Monday, May 26, 2014
Here's the most recent feature trailer. Most interesting to me, besides the introduction of some favorite and unique SF3 characters, is the online training mode. The retail game will cost $30/$40 (PC/Consoles) or you can just upgrade to Ultra for $15 if you already own any of the 16 versions of Super Street Fighter lol. Upgrade comes to consoles on June 3rd, while retail versions and all PC versions come August 8th.
Posted by md galaxy at 7:48 PM
Tuesday, May 6, 2014
Since it's sometimes hard for me to catch you guys online, I'd like to use this blog (with Chronic's blessing) to ask if any of you are purchasing Destiny and, if so, for which platforms. If any of you are participating in the summer beta I would like to be able to join you. I do have an Xbox one (for now) and a 360, so those are my options.
Same goes for Ultra Street Fighter IV out in August. If you guys get it, I PROMISE to get on and play. Seriously. I play quite a bit offline - I could easily log on and play instead. I think you can buy it as a downloadable update to Arcade Edition, but I'm not sure. My vote would be for the PC version, but I will buy whichever version you guys get.
Let me know!
I hope you guys are all doing well. I just had child #3 (WHAAA?!) and, even though it was no accident, I think I might cut off my unmentionables to make sure 3 doesn't turn into 4 :)
Oh, and Chronic, I just bought a new 23" IPS monitor with pivot just so I could run 'tate set-ups for shmups and thought you might appreciate it :) It makes them so much more fun. I will snap a real-time pic as I'm writing this just for the hell of it:
Sorry for the completely random blog post. Hope to hear from you guys! Ok, MD out!
Posted by md galaxy at 4:20 PM
Monday, January 6, 2014
My daughter and I are huge fans of the studio Ghibli movies (Ponyo, Howl's Moving Castle, My Neighbor Totoro, etc), so when I discovered Ni-No Kuni, a PS3 game created by Level-5 and Studio Ghibli, I thought it might interest her. It's a beautifully-animated RPG that flows effortlessly between their movie-quality, 2-D animation and the 3-D, in-game engine. The story is nothing short of what you would expect out of a studio Ghibli movie. It's a rich adventure about a young boy, Oliver, who loses his mother, but discovers a parallel universe through which he may be able to bring her back to life with the help of some magical friends. Of course his journey quickly becomes much more than a quest to save his mother, ultimately finding himself to be the only one with the power to save the parallel world and its people from the evils within it. And like any Studio Ghibli story, it is packed with layers of life messages and meanings.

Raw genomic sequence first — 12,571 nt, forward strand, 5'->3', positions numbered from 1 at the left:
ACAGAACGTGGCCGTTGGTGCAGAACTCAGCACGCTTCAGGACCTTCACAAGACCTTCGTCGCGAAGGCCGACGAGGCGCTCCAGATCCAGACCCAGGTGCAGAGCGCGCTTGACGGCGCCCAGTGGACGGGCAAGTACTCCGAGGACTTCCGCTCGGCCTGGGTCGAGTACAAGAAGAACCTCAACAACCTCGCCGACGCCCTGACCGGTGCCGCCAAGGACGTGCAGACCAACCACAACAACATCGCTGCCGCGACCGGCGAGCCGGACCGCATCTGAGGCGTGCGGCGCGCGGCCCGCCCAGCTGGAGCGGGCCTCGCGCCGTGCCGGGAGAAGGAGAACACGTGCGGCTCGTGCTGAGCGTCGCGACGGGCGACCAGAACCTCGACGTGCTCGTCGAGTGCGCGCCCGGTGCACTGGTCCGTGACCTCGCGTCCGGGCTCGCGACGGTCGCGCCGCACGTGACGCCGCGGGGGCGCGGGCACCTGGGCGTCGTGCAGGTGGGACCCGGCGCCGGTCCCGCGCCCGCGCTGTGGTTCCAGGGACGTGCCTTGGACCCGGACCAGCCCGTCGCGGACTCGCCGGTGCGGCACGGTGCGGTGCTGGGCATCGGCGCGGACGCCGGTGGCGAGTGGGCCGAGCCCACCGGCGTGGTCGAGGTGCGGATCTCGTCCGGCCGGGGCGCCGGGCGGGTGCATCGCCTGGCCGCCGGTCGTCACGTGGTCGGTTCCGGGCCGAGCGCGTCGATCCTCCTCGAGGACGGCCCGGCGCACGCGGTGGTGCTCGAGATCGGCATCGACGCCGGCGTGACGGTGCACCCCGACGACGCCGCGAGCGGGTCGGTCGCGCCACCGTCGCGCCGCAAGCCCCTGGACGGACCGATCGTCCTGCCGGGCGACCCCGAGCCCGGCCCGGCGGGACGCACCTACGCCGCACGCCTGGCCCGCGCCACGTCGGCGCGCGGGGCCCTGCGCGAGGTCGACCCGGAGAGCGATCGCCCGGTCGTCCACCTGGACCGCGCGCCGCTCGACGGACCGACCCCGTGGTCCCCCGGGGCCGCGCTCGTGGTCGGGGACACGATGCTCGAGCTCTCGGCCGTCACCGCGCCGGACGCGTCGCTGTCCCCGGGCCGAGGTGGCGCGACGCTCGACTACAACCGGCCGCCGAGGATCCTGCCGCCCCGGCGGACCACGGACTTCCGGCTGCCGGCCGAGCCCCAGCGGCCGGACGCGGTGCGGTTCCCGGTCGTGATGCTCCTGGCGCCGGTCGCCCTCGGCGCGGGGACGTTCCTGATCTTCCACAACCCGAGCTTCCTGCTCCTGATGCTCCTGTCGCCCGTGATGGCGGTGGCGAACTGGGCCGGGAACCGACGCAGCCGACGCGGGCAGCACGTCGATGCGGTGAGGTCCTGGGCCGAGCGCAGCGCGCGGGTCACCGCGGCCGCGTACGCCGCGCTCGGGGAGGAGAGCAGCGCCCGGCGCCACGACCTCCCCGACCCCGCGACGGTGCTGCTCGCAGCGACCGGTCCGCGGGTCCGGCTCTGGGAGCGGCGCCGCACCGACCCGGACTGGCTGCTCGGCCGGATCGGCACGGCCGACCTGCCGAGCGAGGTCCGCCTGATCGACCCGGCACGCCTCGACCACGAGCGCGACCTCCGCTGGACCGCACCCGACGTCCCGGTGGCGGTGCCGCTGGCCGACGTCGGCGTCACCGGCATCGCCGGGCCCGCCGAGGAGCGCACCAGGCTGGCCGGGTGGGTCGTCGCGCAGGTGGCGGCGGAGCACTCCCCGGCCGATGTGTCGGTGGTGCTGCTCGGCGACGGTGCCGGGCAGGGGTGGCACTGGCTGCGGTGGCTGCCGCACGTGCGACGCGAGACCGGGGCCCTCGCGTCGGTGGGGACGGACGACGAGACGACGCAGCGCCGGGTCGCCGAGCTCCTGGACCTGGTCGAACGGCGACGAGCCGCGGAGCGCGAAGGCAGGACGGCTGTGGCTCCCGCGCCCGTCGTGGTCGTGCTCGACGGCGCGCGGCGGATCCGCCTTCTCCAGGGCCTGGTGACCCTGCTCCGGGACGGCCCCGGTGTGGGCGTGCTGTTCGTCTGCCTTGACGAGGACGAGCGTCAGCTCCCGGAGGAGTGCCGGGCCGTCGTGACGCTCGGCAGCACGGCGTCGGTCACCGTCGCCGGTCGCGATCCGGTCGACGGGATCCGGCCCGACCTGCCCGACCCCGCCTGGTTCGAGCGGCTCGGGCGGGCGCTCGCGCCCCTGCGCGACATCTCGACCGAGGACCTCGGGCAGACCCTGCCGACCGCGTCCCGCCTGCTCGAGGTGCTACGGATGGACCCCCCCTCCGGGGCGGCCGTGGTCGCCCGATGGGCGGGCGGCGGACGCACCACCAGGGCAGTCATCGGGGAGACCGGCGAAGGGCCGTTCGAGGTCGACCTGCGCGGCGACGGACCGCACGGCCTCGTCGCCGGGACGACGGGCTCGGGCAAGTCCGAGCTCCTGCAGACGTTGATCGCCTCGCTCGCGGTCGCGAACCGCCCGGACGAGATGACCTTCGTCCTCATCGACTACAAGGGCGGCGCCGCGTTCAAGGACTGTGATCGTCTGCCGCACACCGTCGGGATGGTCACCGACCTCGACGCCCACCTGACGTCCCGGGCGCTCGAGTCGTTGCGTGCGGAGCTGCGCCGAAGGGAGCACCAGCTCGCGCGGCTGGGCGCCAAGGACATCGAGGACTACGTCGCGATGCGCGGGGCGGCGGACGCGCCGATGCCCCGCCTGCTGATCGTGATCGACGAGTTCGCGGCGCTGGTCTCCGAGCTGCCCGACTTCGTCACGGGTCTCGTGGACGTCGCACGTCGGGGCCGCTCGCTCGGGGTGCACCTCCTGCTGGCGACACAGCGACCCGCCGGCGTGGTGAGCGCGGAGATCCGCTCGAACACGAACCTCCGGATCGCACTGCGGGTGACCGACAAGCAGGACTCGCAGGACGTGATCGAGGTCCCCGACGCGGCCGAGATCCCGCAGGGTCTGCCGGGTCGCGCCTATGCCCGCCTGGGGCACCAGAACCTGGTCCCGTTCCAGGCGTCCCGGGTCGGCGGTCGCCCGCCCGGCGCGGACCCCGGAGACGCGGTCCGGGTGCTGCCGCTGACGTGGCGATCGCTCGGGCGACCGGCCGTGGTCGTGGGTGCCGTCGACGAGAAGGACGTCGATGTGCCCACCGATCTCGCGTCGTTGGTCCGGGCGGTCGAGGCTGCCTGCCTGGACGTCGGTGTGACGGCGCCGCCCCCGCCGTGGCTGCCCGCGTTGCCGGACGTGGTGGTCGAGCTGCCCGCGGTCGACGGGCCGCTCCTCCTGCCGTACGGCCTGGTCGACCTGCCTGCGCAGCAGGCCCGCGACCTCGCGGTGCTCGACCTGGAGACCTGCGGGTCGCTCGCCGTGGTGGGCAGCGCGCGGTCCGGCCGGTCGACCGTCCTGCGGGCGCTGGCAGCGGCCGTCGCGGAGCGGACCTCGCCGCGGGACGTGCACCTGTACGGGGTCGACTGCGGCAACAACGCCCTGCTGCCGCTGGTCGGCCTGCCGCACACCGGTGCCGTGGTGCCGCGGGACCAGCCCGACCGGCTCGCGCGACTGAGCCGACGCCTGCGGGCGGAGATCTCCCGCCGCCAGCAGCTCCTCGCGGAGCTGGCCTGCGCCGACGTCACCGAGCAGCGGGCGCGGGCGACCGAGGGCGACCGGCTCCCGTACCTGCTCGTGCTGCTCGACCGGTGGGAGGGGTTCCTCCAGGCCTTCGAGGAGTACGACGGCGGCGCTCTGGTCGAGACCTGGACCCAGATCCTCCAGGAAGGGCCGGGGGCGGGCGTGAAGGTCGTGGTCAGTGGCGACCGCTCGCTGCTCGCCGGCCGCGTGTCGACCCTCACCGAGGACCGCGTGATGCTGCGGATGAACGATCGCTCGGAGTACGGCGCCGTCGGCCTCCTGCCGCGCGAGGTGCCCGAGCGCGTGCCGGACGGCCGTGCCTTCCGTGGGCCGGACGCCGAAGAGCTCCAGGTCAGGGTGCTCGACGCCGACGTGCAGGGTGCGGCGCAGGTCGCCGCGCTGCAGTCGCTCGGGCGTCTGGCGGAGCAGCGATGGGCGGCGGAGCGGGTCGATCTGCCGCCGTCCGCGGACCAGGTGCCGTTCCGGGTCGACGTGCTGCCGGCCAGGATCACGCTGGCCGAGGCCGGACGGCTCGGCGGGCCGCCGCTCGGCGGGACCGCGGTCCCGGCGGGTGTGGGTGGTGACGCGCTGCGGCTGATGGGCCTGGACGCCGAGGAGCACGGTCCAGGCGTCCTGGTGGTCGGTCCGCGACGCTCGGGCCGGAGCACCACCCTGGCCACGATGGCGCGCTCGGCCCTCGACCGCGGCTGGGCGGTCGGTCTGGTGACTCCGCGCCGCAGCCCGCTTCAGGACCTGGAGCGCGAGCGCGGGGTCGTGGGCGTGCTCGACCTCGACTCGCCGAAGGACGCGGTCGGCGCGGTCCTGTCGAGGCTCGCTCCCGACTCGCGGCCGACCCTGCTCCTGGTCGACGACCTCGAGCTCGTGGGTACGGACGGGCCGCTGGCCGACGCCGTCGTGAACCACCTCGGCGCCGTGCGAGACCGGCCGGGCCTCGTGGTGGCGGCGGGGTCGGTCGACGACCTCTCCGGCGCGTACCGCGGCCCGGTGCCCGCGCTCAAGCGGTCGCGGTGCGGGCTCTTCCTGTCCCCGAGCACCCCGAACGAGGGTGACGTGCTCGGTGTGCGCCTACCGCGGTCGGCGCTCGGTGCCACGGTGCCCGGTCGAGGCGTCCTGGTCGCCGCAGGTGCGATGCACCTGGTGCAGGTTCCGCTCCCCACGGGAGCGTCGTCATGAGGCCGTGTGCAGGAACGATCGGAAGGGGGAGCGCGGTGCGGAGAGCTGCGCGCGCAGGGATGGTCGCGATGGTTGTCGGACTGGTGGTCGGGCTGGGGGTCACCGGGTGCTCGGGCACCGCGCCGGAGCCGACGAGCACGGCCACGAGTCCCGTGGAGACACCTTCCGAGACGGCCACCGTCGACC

We started the very long journey through this story many months ago, always playing together so that neither of us would miss a second of the story. An hour here, 2 hours there... slowly progressing and soaking up every bit of the storyline possible, including every single line of text and unspoken dialogue which I read aloud to her without fail. We have faced hundreds (thousands?) of enemies, made countless friends and allies, and fought close to 30 monstrous bosses, whose dramatic fights can take anywhere from 15 minutes to a full hour depending on your level. This game has made my daughter gasp, scream, and jump for joy many times over. If you ask her how we became allies with Kublai, captain of the Sky Pirates, or ask her when we first faced the evil and powerful Shadar, or where we can find the lost city of Nazcaa... she'll tell you. She was wholeheartedly passionate about this game, its story, and its characters, as if she were Oliver himself. It has been quite the adventure for both of us.
Well today, 45 hours into the game, having learned the ancient magic named "Astra" and with a stockpile of health-replenishing items in-hand, my daughter cast the last spell, "Arrow of Light," defeating the White Witch and the Zodiarch, saving Princess Cassiopeia and the world, and filling my daughter's heart with so much joy and accomplishment that she was literally in tears, unable to explain why.
When the credits came to a stop, she turned to me still wiping the tears from her face and asked, "Dad, can we start all over?"... "Absolutely."
Posted by md galaxy at 4:20 AM